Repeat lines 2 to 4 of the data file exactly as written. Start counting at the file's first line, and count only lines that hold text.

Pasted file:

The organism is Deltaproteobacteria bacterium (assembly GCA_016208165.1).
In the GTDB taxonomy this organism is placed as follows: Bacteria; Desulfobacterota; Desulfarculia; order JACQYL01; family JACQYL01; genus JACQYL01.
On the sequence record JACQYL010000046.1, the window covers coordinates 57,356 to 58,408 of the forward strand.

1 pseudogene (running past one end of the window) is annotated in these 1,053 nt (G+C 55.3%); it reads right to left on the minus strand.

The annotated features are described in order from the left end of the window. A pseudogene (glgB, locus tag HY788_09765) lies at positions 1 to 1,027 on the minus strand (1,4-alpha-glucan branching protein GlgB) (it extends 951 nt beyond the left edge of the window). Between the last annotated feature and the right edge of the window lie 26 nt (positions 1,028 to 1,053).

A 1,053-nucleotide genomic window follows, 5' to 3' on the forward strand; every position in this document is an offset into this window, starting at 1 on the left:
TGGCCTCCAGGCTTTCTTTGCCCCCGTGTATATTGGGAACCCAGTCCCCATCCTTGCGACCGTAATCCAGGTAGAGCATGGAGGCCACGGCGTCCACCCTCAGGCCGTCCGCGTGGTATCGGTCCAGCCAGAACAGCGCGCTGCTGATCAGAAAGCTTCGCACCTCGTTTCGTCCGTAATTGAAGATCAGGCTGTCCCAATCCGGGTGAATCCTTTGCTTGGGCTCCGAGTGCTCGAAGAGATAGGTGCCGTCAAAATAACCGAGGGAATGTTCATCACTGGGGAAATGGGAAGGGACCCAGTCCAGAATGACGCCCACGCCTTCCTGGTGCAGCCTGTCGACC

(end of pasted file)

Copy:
In the GTDB taxonomy this organism is placed as follows: Bacteria; Desulfobacterota; Desulfarculia; order JACQYL01; family JACQYL01; genus JACQYL01.
On the sequence record JACQYL010000046.1, the window covers coordinates 57,356 to 58,408 of the forward strand.

1 pseudogene (running past one end of the window) is annotated in these 1,053 nt (G+C 55.3%); it reads right to left on the minus strand.